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A guide to buying pots and pans

Great cooking requires the right tools, and your choice of pots and pans can make all the difference. Should you go for a ‘basic’ set, or would an additional saucepan, casserole or wok be useful? Read our guide to find the pots and pans to suit your needs, whether you’re a brand-new foodie or a professional chef.

A frying pan with a handle in stainless steel is standing on a hob cooking meatballs in sauce. A wooden spoon is on the side.
A frying pan with a handle in stainless steel is standing on a hob cooking meatballs in sauce. A wooden spoon is on the side.

The basic set – a great start

For simple, everyday cooking, a big pot (3-5 l), a small saucepan (1.5-2 l), a medium-sized frying pan (28 cm) and a sauté pan should be enough to cope with most tasks. Cookware in stainless steel is a good buy as it’s suitable for most types of cooking, easy to clean, can be used on almost all hobs and is long lasting. Once you’ve assembled a basic set, add to it gradually as the need arises.

See the OUMBÄRLIG series
See the OUMBÄRLIG series

The essentials – pots

Pots are bigger than saucepans (they hold at least 2 litres) and have two lug-handles, making them easy to grip and move despite their size and weight. Use them to cook for the whole family, or when lots of water is necessary, for example when boiling pasta.

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See all pots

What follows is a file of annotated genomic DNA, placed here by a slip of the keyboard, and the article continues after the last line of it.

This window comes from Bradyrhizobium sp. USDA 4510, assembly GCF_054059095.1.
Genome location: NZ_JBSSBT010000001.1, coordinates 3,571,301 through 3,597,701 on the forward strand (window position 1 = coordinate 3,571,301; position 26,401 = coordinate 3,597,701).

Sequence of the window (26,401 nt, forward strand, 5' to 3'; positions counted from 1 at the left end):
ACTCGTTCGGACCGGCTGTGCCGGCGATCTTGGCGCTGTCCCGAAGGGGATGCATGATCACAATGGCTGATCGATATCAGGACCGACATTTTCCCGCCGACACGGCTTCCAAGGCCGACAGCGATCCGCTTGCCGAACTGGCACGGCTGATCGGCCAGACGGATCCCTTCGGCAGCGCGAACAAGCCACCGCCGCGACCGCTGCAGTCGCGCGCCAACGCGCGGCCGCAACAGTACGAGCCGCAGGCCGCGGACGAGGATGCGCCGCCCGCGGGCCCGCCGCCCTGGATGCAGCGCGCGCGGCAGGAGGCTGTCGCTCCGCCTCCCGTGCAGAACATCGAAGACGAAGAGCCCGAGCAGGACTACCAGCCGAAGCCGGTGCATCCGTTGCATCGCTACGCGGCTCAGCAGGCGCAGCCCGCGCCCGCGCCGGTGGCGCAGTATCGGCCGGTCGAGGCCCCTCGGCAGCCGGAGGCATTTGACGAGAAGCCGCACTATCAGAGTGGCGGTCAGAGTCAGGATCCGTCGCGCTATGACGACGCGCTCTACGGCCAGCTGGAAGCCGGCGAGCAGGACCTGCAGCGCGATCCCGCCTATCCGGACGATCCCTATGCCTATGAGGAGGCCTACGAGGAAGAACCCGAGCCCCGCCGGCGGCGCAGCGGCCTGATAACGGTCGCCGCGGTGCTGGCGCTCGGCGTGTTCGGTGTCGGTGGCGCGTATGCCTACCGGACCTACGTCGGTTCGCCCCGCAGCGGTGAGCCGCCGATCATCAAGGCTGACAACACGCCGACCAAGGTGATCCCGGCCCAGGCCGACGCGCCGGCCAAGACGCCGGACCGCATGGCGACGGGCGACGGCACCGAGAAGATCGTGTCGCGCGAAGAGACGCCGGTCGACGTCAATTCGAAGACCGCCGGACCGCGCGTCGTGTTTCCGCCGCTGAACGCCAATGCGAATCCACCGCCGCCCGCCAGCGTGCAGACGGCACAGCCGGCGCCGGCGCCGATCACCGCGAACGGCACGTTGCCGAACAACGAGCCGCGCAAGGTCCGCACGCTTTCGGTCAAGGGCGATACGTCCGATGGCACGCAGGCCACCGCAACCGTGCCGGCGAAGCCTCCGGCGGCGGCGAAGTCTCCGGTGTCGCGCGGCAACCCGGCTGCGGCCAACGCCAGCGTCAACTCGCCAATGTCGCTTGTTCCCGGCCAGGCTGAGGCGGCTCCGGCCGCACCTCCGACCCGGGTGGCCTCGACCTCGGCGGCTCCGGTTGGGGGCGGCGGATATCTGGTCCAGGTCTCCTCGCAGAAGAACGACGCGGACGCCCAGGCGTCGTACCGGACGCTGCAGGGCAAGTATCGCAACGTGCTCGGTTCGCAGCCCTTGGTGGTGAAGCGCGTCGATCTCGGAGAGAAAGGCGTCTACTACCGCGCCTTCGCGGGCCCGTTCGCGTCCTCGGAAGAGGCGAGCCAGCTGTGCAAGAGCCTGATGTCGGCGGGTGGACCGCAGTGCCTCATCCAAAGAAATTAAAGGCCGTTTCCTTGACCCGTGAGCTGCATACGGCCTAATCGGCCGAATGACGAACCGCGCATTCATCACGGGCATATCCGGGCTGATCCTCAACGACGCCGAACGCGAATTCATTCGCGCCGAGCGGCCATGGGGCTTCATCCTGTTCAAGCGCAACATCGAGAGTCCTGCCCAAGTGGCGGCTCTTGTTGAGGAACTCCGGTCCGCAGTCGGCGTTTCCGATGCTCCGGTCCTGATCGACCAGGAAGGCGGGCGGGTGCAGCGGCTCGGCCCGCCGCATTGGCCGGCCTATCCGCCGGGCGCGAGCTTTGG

The essentials – saucepans

Saucepans are smaller pans that usually hold 0.5 to 2 litres, and have a long, straight handle. They are primarily used to cook smaller amounts of food, such as vegetables or sauces.

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See all sauce pans

The essentials – frying pans

An aluminium frying pan with a non-stick coating is a good choice as the coating reduces the risk of the food getting burnt, making it easy to clean and allowing you to use less fat. A cast iron frying pan will give you the most even browning as cast iron conducts heat evenly and retains the heat for a long time.

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See all frying pans

Sauté pans – for quick frying

Sauté pans are used to brown pieces of meat, fish or chicken, sauté vegetables or reduce liquids, and have high sides to prevent splashes and spills when turning or tossing food. Many sauté pans come with a lid so you can cover the pan completely or partially when the ingredients are ready-browned to allow the food to cook through.

See all sauté pans
See all sauté pans

Grill pans – an alternative to a traditional barbecue

When grilling, humidity contained in food is enclosed and the surface becomes crispy. This requires a relatively high temperature for a short time. The rippled surface of a grill pan gives the food an attractive, characteristic sear. It also keeps the food away from the fat collected in the bottom of the pan.

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See all grill pans

Woks – for healthier frying

Using a wok to stir-fry food reduces the need for fat and is therefore a lighter option. Woks have high, sloping sides that contribute to the efficient and even heat conduction, and ensure the ingredients fall to the bottom where the temperature is highest. Round-based woks are most suitable for use on an open flame (e.g. a gas hob), while more flat-based woks are better for electric and ceramic hobs.

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See all woks

Casseroles – the pot that does it all

Casseroles are usually made from cast iron so they can be used on hobs and in ovens, and are suitable for browning or frying meat, hotpots and other dishes that require slow simmering. Casseroles are usually big, and very heavy. On the other hand, they don’t have to be moved very much – once the casserole is placed on the hob or in the oven, the food will in principle cook itself. The large size can take a large amount of meat, vegetables and liquid. The best part? You can cook and serve in the same dish, so washing up is a breeze!

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See all casseroles